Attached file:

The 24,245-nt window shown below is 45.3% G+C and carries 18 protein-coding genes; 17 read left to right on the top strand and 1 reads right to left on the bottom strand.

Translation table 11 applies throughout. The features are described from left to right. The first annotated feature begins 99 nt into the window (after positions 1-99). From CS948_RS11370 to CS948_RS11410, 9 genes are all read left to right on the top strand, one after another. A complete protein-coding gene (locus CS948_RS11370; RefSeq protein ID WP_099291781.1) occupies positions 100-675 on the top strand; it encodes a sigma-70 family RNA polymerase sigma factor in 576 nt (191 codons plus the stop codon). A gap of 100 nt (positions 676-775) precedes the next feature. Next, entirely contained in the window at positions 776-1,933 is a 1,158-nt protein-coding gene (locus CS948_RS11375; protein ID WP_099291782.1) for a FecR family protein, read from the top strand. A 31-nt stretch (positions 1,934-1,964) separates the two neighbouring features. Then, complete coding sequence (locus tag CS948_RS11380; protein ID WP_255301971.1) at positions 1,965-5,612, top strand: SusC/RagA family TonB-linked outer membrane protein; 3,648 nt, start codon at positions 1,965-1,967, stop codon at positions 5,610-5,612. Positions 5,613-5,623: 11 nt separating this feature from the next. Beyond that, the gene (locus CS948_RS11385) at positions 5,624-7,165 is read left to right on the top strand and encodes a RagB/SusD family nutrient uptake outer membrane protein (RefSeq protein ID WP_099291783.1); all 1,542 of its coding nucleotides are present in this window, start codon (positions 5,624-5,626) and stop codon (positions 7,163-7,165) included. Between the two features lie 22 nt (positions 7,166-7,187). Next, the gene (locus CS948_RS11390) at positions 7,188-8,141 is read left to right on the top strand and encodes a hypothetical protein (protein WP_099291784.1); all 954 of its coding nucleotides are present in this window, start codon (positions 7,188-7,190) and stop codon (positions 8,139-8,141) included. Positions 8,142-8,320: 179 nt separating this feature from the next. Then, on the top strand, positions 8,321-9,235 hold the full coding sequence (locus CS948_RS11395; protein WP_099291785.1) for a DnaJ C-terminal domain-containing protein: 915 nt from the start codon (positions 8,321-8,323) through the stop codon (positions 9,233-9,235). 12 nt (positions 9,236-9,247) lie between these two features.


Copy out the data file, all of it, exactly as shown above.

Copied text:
The 24,245-nt window shown below is 45.3% G+C and carries 18 protein-coding genes; 17 read left to right on the top strand and 1 reads right to left on the bottom strand.

Translation table 11 applies throughout. The features are described from left to right. The first annotated feature begins 99 nt into the window (after positions 1-99). From CS948_RS11370 to CS948_RS11410, 9 genes are all read left to right on the top strand, one after another. A complete protein-coding gene (locus CS948_RS11370; RefSeq protein ID WP_099291781.1) occupies positions 100-675 on the top strand; it encodes a sigma-70 family RNA polymerase sigma factor in 576 nt (191 codons plus the stop codon). A gap of 100 nt (positions 676-775) precedes the next feature. Next, entirely contained in the window at positions 776-1,933 is a 1,158-nt protein-coding gene (locus CS948_RS11375; protein ID WP_099291782.1) for a FecR family protein, read from the top strand. A 31-nt stretch (positions 1,934-1,964) separates the two neighbouring features. Then, complete coding sequence (locus tag CS948_RS11380; protein ID WP_255301971.1) at positions 1,965-5,612, top strand: SusC/RagA family TonB-linked outer membrane protein; 3,648 nt, start codon at positions 1,965-1,967, stop codon at positions 5,610-5,612. Positions 5,613-5,623: 11 nt separating this feature from the next. Beyond that, the gene (locus CS948_RS11385) at positions 5,624-7,165 is read left to right on the top strand and encodes a RagB/SusD family nutrient uptake outer membrane protein (RefSeq protein ID WP_099291783.1); all 1,542 of its coding nucleotides are present in this window, start codon (positions 5,624-5,626) and stop codon (positions 7,163-7,165) included. Between the two features lie 22 nt (positions 7,166-7,187). Next, the gene (locus CS948_RS11390) at positions 7,188-8,141 is read left to right on the top strand and encodes a hypothetical protein (protein WP_099291784.1); all 954 of its coding nucleotides are present in this window, start codon (positions 7,188-7,190) and stop codon (positions 8,139-8,141) included. Positions 8,142-8,320: 179 nt separating this feature from the next. Then, on the top strand, positions 8,321-9,235 hold the full coding sequence (locus CS948_RS11395; protein WP_099291785.1) for a DnaJ C-terminal domain-containing protein: 915 nt from the start codon (positions 8,321-8,323) through the stop codon (positions 9,233-9,235). 12 nt (positions 9,236-9,247) lie between these two features.